Published 2018
Sustainable Development Goal financing in the developing countries: Like clouds and wind without rain
By Debapriya Bhattacharya

Ambassador Dr. Debapriya Bhattacharya, a macro-economist and public policy analyst, is a Distinguished Fellow at the Centre for Policy Dialogue in Bangladesh. He is also the Chair of two global networks, Southern Voice on Post-MDG International Development Goals-a network of 50 think tanks serving as an open platform to stimulate and disseminate high-quality evidence-based analyses for discussions on the Sustainable Development; and LDC IV Monitor-a partnership of seven think tanks and international organisations, seeking to contribute to the effective implementation of commitments envisaged under the Istanbul Programme of Action. He was also the Ambassador and Permanent Representative of Bangladesh to the World Trade Organization and the United Nations.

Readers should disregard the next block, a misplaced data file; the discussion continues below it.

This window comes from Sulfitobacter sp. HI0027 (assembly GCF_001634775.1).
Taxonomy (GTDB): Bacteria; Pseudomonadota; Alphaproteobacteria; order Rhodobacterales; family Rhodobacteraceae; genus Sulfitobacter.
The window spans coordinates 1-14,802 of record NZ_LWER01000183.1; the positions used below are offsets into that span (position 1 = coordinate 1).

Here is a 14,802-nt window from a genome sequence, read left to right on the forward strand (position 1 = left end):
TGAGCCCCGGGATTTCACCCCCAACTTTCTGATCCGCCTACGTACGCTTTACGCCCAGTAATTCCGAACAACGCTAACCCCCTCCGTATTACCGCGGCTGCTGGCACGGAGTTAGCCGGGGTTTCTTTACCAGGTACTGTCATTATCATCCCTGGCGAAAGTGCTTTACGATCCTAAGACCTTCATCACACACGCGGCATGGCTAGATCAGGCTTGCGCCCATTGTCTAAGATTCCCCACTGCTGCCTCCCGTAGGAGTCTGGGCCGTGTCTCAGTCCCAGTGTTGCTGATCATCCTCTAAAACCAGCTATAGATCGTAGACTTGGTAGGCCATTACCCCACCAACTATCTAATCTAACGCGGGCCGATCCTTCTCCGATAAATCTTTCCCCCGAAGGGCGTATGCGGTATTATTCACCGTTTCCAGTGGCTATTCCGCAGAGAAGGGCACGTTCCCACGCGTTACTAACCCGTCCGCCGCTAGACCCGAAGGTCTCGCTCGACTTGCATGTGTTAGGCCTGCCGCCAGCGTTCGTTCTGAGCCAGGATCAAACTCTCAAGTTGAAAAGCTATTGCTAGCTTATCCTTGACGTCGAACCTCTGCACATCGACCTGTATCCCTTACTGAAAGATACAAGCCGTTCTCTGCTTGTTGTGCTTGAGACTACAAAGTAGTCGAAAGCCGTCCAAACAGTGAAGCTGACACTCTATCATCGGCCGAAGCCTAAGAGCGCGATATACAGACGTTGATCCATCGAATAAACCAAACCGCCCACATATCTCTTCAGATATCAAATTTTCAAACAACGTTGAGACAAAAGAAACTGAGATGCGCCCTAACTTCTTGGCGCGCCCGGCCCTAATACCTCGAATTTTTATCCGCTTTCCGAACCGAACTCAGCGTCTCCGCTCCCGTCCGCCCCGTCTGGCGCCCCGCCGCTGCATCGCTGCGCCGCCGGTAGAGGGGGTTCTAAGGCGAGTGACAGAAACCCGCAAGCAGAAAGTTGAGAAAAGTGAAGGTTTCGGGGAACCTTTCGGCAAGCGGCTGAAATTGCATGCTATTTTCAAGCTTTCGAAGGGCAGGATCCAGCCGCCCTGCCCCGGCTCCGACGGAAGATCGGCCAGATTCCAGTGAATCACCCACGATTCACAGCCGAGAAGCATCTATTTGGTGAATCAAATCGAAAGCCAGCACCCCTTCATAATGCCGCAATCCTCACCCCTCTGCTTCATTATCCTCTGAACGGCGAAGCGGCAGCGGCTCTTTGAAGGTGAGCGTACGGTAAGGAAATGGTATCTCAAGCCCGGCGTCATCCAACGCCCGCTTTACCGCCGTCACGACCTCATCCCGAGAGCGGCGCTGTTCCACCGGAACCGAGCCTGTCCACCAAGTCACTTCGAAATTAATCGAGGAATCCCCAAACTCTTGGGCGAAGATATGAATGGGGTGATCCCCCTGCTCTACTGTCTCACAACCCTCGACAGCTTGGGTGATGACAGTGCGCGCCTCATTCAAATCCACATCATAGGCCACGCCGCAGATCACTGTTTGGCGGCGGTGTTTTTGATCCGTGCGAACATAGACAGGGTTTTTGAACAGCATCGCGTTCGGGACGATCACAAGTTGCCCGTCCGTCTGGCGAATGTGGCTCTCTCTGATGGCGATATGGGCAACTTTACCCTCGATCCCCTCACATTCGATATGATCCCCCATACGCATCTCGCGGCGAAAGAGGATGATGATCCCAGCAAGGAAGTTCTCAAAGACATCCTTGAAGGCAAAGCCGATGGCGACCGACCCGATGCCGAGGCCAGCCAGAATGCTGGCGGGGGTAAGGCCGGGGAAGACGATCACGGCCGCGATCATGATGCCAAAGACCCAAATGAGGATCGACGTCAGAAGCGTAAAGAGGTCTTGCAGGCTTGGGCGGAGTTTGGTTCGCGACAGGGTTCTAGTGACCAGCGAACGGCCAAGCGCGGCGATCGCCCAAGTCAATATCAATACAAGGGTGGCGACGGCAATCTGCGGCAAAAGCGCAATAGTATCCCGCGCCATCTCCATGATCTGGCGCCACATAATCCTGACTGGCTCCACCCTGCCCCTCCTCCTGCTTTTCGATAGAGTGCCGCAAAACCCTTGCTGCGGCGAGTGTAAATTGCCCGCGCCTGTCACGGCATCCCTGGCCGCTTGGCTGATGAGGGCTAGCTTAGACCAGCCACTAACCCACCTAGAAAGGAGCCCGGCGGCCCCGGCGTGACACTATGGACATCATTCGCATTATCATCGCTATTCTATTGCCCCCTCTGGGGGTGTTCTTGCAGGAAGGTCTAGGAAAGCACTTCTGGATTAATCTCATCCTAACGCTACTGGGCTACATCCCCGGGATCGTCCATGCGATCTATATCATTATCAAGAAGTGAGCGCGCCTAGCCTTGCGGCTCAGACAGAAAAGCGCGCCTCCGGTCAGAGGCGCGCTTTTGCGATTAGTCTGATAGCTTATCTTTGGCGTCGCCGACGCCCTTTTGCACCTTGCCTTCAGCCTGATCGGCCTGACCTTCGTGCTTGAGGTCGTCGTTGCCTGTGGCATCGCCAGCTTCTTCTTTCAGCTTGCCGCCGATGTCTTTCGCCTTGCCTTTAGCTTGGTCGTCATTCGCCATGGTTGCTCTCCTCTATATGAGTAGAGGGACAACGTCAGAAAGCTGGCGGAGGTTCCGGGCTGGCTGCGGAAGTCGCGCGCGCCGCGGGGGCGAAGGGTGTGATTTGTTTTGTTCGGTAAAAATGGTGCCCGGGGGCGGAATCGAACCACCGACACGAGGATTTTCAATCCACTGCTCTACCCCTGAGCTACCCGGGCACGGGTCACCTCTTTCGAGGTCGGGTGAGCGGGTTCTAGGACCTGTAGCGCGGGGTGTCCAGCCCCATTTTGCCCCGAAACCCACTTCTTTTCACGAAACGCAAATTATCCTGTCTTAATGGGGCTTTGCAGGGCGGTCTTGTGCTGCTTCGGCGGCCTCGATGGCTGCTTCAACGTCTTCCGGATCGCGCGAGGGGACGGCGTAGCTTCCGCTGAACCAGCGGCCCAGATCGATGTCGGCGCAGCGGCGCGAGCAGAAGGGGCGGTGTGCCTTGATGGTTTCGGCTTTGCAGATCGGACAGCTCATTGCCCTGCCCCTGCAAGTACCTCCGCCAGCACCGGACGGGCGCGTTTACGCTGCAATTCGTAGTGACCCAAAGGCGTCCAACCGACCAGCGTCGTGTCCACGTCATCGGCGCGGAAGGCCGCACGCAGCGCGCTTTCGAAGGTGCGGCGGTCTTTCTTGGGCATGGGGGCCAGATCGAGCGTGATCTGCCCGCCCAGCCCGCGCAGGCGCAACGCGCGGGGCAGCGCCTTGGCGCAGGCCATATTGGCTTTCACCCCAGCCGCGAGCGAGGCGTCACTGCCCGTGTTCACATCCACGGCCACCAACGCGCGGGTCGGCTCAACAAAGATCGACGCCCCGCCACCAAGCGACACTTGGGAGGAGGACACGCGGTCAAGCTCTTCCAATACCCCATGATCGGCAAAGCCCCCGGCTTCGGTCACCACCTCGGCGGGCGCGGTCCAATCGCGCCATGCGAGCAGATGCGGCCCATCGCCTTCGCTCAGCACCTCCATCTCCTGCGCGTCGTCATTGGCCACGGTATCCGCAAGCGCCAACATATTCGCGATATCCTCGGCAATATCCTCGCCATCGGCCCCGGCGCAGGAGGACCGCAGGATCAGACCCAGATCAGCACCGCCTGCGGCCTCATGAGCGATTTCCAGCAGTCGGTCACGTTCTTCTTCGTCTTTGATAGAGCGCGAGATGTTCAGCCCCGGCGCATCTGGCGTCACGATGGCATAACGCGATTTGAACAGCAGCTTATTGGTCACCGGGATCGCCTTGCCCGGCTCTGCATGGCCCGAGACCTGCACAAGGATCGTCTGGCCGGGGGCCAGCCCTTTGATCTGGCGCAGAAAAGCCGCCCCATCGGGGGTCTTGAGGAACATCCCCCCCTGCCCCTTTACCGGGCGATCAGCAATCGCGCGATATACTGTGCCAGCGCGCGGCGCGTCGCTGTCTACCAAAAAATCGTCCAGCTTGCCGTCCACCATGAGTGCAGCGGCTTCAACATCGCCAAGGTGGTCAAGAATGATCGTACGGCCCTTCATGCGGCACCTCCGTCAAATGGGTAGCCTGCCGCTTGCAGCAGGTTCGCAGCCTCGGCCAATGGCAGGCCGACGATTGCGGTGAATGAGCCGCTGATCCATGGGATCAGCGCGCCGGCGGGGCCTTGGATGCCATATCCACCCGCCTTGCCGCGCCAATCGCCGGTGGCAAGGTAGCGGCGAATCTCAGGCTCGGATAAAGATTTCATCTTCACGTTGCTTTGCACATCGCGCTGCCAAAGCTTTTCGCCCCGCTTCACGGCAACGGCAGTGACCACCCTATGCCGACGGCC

One of the derived wisdoms from the experience of implementing the Millennium Development Goals (MDG) suggests that the absence of an apriori understanding on the financing possibilities of the global agenda did affect its delivery. Thus, widespread satisfaction was expressed when the third Financing for Development (FfD) conference was held in Addis Ababa in July 2015, ie before the adoption of the Sustainable Development Goals (SDG). As the SDGs are rolled out at the country level over the next three years, it may be observed that the state of financing of the SDGs, particularly in the developing countries remains problematic—like clouds and wind without rain.